\sum _{i=0}^{\mathrm{\infty}}d({x}_{i},{x}_{i+1})\le d({x}_{0},{x}_{1})\sum _{i=0}^{\mathrm{\infty}}{k}^{i}+\sum _{i=0}^{\mathrm{\infty}}i{k}^{i}<\mathrm{\infty}.
Hence, \{{x}_{n}\} is a Cauchy sequence, so there exists x\in X such that {lim}_{n\to \mathrm{\infty}}{x}_{n}=x. It follows from (1) that {lim}_{n\to \mathrm{\infty}}D(T{x}_{n},Tx)=0. Since D and H are equivalent, {lim}_{n\to \mathrm{\infty}}H(T{x}_{n},Tx)=0. Since {x}_{n+1}\in T{x}_{n}, it follows from the definition of Hausdorff metric that {lim}_{n\to \mathrm{\infty}}dist({x}_{n},Tx)=0, and since Tx is closed, x\in Tx. □
Remark 3.3 The point valued analog of Theorem 3.2 is rather trivial. Let (X,d) be a complete metric space, and let ρ be any metric on X which is sequentially equivalent to the d. Suppose T:X\to X satisfies

(1)
there exists k\in (0,1) such that
\rho (Tx,Ty)\le kd(x,y)\phantom{\rule{1em}{0ex}}\text{for every}x,y\in X;
and

(2)
if x\in X,
d(Tx,{T}^{2}x)\le \rho (Tx,{T}^{2}x).
Then T has a fixed point.
Proof
Combining (1) and (2), we have
d(Tx,{T}^{2}x)\le kd(x,Tx),\phantom{\rule{1em}{0ex}}x\in X.
This implies that ({T}^{n}x) is a Cauchy sequence in (X,d), so {lim}_{n\to \mathrm{\infty}}{T}^{n}x={x}_{0} exists. Since (1) implies T is continuous, T{x}_{0}={x}_{0}. □
As noted above, (1) alone is sufficient if D=H because (2) is redundant in this case. However, the following example shows that (1) alone is not sufficient if D={H}^{+}.
Example Take X=[0,\mathrm{\infty}) with the metric: d(x,y)=\frac{xy}{xy+1} \mathrm{\forall}x,y\in X. Define T:X\to \mathcal{CB}(X) by setting T(x)=[x+1,\mathrm{\infty}). Clearly, T has no fixed point. However, if x>y then T(x)\subseteq T(y), and
\begin{array}{rl}{H}^{+}(T(x),T(y))& =\frac{1}{2}d(T(x),T(y))\\ =\frac{1}{2}\frac{x+1(y+1)}{x+1(y+1)+1}\\ =\frac{1}{2}\frac{xy}{xy+1}\\ =\frac{1}{2}d(x,y).\end{array}
We now turn to an analog of Theorem 2.2 for setvalued mappings.
A mapping T:X\to \mathcal{CB}(X) is said to be an (\epsilon ,k)uniform local multivalued contraction (where \epsilon >0 and k\in (0,1)) if for x,y\in X, d(x,y)<\epsilon \Rightarrow H(Tx,Ty)\le kd(x,y). This definition, given in [9], is modelled after a concept introduced by Edelstein in [11].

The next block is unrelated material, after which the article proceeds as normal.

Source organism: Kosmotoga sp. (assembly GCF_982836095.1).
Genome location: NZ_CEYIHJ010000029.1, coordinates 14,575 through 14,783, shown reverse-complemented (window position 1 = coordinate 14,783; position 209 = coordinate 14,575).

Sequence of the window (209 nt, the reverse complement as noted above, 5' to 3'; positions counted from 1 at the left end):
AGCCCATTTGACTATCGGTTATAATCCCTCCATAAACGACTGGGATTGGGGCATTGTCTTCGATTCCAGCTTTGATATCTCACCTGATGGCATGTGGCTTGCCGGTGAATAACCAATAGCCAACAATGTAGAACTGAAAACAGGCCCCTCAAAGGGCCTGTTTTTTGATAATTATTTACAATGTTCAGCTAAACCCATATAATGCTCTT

Theorem 3.4 Let (X,d) be a metric space and T:X\to \mathcal{CB}(X). Suppose there exists a metric transform ϕ and k\in (0,1) such that the following conditions hold:

(a)
For each x,y\in X,
\varphi (H(Tx,Ty))\le kd(x,y).

(b)
There exists c\in (0,1) such that for t>0 sufficiently small,
Then for \epsilon >0 sufficiently small, T is an (\epsilon ,c)uniform local multivalued contraction on (X,d).
Proof Let x,y\in X, and observe that
\varphi (H(Tx,Ty))\le kd(x,y).
Now suppose there exists c\in (0,1) such that for t sufficiently small,
Then for d(x,y) sufficiently small,
\varphi (H(Tx,Ty))\le kd(x,y)\le \varphi (cd(x,y))
and since ϕ is strictly increasing this in turn implies
Thus, for \epsilon >0 sufficiently small, T is an (\epsilon ,c)uniform local multivalued contraction on (X,d). □
A metric space (X,d) is said to be εchainable (where \epsilon >0 is fixed) if given a,b\in X there is an εchain joining a and b. This means there exists a finite set of points {\{{x}_{i}\}}_{i=1}^{n} in X such that a={x}_{1}, b={x}_{n} and d({x}_{i},{x}_{i+1})<\epsilon for all i=1,\dots ,n1. The following result is also due to Nadler.
Theorem 3.5 ([[9], Theorem 6])
Let (X,d) be a complete εchainable metric space. If T:X\to \mathcal{CB}(X) is an (\epsilon ,k) uniform local multivalued contraction, then T has a fixed point.
By combining the above result with Theorem 3.4 we obtain the following.
Theorem 3.6 If, in addition to the assumptions of Theorem 3.4, X is complete and connected, then T has a fixed point.
Proof A connected metric space is εchainable for any \epsilon >0. □